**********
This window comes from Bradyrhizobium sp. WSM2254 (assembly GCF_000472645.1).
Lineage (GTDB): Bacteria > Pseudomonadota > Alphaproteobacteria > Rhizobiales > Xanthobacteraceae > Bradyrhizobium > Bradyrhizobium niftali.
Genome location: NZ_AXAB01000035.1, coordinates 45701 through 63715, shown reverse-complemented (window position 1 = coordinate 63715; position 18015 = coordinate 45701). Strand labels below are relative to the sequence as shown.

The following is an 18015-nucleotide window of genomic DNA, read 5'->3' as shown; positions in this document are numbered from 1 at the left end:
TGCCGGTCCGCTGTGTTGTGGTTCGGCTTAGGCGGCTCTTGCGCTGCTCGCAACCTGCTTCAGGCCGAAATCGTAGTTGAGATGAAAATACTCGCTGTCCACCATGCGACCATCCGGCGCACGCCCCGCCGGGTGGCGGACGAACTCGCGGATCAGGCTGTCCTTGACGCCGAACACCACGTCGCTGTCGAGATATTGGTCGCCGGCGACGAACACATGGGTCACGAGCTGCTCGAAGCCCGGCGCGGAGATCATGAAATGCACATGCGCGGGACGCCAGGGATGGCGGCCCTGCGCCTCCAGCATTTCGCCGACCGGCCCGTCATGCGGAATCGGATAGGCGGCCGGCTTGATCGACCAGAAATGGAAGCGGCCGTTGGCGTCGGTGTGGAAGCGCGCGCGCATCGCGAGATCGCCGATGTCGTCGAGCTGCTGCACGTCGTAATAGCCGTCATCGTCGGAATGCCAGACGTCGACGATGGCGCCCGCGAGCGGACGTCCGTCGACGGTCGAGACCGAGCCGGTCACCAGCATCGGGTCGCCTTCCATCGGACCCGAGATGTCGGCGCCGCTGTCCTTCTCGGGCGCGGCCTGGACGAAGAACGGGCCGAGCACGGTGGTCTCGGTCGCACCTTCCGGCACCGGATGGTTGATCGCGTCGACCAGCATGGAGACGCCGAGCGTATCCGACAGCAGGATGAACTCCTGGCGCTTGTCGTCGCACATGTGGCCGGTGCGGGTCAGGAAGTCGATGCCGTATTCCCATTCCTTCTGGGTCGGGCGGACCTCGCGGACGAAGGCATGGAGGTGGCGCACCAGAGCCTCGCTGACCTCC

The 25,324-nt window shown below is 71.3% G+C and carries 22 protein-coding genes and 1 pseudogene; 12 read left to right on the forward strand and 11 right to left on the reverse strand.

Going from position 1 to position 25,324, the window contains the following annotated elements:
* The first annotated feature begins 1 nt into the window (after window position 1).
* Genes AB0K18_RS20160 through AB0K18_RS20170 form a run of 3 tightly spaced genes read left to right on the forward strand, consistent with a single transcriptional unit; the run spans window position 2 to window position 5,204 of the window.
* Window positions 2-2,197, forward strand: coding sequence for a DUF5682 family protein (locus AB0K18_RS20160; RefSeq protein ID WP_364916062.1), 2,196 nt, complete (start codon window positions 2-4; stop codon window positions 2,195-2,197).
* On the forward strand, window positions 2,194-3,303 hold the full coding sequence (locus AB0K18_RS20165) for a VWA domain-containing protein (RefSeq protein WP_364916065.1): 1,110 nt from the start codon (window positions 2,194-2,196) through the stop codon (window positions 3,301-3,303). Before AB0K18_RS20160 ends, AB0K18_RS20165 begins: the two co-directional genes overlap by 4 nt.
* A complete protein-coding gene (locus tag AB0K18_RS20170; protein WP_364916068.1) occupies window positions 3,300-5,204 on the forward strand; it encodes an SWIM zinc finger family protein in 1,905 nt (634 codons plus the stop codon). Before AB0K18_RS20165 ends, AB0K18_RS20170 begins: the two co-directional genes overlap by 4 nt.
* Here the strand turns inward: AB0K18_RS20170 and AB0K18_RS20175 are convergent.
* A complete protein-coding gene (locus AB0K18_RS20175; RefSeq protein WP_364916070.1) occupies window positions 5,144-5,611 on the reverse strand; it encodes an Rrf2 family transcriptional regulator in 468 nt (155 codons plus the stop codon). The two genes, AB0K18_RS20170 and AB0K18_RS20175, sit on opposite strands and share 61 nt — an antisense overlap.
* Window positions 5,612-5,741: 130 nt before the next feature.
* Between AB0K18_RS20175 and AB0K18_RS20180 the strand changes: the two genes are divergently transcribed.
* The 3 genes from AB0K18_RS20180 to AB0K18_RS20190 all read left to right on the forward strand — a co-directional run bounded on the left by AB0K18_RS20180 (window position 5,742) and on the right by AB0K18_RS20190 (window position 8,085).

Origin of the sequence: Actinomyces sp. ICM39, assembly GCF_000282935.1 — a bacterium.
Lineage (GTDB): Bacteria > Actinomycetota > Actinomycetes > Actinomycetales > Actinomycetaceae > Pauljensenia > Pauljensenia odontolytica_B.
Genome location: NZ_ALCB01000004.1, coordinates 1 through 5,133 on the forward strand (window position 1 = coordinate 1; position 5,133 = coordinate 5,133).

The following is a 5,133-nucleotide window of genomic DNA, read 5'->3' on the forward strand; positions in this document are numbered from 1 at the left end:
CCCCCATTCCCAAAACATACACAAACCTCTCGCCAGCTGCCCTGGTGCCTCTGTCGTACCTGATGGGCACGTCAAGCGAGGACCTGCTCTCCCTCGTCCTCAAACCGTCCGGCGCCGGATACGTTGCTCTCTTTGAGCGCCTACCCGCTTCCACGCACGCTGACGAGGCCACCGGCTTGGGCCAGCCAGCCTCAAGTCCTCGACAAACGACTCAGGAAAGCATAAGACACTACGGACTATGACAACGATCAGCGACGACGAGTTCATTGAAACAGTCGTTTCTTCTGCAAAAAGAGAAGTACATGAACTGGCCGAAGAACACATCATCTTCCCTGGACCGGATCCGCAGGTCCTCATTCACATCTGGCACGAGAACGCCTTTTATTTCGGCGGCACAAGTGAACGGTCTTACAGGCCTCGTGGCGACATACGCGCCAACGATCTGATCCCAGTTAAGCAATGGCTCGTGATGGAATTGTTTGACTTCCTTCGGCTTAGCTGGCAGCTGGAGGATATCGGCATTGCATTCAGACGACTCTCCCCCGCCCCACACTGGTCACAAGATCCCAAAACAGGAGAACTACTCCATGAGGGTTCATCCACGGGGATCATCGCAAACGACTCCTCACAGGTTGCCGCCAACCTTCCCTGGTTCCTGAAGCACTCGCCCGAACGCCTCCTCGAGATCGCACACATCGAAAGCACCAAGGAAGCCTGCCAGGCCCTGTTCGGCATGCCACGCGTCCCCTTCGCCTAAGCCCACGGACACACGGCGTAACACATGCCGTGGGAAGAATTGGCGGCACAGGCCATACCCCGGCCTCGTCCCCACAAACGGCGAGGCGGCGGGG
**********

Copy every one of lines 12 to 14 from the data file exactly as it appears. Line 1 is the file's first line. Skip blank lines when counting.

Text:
* A complete protein-coding gene (locus tag AB0K18_RS20170; protein WP_364916068.1) occupies window positions 3,300-5,204 on the forward strand; it encodes an SWIM zinc finger family protein in 1,905 nt (634 codons plus the stop codon). Before AB0K18_RS20165 ends, AB0K18_RS20170 begins: the two co-directional genes overlap by 4 nt.
* Here the strand turns inward: AB0K18_RS20170 and AB0K18_RS20175 are convergent.
* A complete protein-coding gene (locus AB0K18_RS20175; RefSeq protein WP_364916070.1) occupies window positions 5,144-5,611 on the reverse strand; it encodes an Rrf2 family transcriptional regulator in 468 nt (155 codons plus the stop codon). The two genes, AB0K18_RS20170 and AB0K18_RS20175, sit on opposite strands and share 61 nt — an antisense overlap.